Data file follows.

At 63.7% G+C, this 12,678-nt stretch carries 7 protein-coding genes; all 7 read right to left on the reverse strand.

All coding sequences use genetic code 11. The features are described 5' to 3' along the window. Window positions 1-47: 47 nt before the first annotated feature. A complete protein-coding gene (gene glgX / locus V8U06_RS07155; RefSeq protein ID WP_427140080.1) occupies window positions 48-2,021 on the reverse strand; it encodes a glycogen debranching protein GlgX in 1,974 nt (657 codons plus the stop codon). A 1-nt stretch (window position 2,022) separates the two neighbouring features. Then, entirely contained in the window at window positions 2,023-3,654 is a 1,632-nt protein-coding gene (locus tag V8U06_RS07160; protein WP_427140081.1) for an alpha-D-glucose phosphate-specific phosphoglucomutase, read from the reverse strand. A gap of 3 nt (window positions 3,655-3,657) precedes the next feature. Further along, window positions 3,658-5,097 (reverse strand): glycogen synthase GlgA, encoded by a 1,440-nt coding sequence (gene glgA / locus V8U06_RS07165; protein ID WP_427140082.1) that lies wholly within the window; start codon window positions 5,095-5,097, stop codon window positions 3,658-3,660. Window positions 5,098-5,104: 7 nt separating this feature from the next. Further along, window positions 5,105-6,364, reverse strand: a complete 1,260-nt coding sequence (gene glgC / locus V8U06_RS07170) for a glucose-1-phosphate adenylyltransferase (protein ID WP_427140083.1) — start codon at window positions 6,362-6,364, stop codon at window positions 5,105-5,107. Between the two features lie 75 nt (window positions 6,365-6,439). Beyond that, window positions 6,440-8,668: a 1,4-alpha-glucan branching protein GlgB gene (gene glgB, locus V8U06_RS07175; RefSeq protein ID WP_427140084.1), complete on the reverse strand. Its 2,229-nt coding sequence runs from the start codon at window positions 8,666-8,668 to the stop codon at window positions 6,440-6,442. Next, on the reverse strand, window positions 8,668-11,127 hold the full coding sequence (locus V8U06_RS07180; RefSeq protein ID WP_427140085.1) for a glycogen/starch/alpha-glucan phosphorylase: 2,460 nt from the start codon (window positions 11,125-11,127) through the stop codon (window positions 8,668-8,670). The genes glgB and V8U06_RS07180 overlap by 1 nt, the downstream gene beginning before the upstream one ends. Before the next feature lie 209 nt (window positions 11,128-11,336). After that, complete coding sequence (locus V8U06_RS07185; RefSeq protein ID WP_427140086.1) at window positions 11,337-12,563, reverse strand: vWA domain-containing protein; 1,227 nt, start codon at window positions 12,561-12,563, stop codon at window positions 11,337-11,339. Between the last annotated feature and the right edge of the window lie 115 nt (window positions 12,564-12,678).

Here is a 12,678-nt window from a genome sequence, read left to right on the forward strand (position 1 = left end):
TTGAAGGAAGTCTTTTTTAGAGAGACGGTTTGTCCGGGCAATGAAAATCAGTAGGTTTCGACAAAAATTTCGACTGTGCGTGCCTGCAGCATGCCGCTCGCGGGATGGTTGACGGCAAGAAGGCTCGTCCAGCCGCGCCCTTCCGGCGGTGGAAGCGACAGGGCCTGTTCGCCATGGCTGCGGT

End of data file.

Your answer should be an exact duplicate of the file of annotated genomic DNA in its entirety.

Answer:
At 63.7% G+C, this 12,678-nt stretch carries 7 protein-coding genes; all 7 read right to left on the reverse strand.

All coding sequences use genetic code 11. The features are described 5' to 3' along the window. Window positions 1-47: 47 nt before the first annotated feature. A complete protein-coding gene (gene glgX / locus V8U06_RS07155; RefSeq protein ID WP_427140080.1) occupies window positions 48-2,021 on the reverse strand; it encodes a glycogen debranching protein GlgX in 1,974 nt (657 codons plus the stop codon). A 1-nt stretch (window position 2,022) separates the two neighbouring features. Then, entirely contained in the window at window positions 2,023-3,654 is a 1,632-nt protein-coding gene (locus tag V8U06_RS07160; protein WP_427140081.1) for an alpha-D-glucose phosphate-specific phosphoglucomutase, read from the reverse strand. A gap of 3 nt (window positions 3,655-3,657) precedes the next feature. Further along, window positions 3,658-5,097 (reverse strand): glycogen synthase GlgA, encoded by a 1,440-nt coding sequence (gene glgA / locus V8U06_RS07165; protein ID WP_427140082.1) that lies wholly within the window; start codon window positions 5,095-5,097, stop codon window positions 3,658-3,660. Window positions 5,098-5,104: 7 nt separating this feature from the next. Further along, window positions 5,105-6,364, reverse strand: a complete 1,260-nt coding sequence (gene glgC / locus V8U06_RS07170) for a glucose-1-phosphate adenylyltransferase (protein ID WP_427140083.1) — start codon at window positions 6,362-6,364, stop codon at window positions 5,105-5,107. Between the two features lie 75 nt (window positions 6,365-6,439). Beyond that, window positions 6,440-8,668: a 1,4-alpha-glucan branching protein GlgB gene (gene glgB, locus V8U06_RS07175; RefSeq protein ID WP_427140084.1), complete on the reverse strand. Its 2,229-nt coding sequence runs from the start codon at window positions 8,666-8,668 to the stop codon at window positions 6,440-6,442. Next, on the reverse strand, window positions 8,668-11,127 hold the full coding sequence (locus V8U06_RS07180; RefSeq protein ID WP_427140085.1) for a glycogen/starch/alpha-glucan phosphorylase: 2,460 nt from the start codon (window positions 11,125-11,127) through the stop codon (window positions 8,668-8,670). The genes glgB and V8U06_RS07180 overlap by 1 nt, the downstream gene beginning before the upstream one ends. Before the next feature lie 209 nt (window positions 11,128-11,336). After that, complete coding sequence (locus V8U06_RS07185; RefSeq protein ID WP_427140086.1) at window positions 11,337-12,563, reverse strand: vWA domain-containing protein; 1,227 nt, start codon at window positions 12,561-12,563, stop codon at window positions 11,337-11,339. Between the last annotated feature and the right edge of the window lie 115 nt (window positions 12,564-12,678).

Here is a 12,678-nt window from a genome sequence, read left to right on the forward strand (position 1 = left end):
TTGAAGGAAGTCTTTTTTAGAGAGACGGTTTGTCCGGGCAATGAAAATCAGTAGGTTTCGACAAAAATTTCGACTGTGCGTGCCTGCAGCATGCCGCTCGCGGGATGGTTGACGGCAAGAAGGCTCGTCCAGCCGCGCCCTTCCGGCGGTGGAAGCGACAGGGCCTGTTCGCCATGGCTGCGGT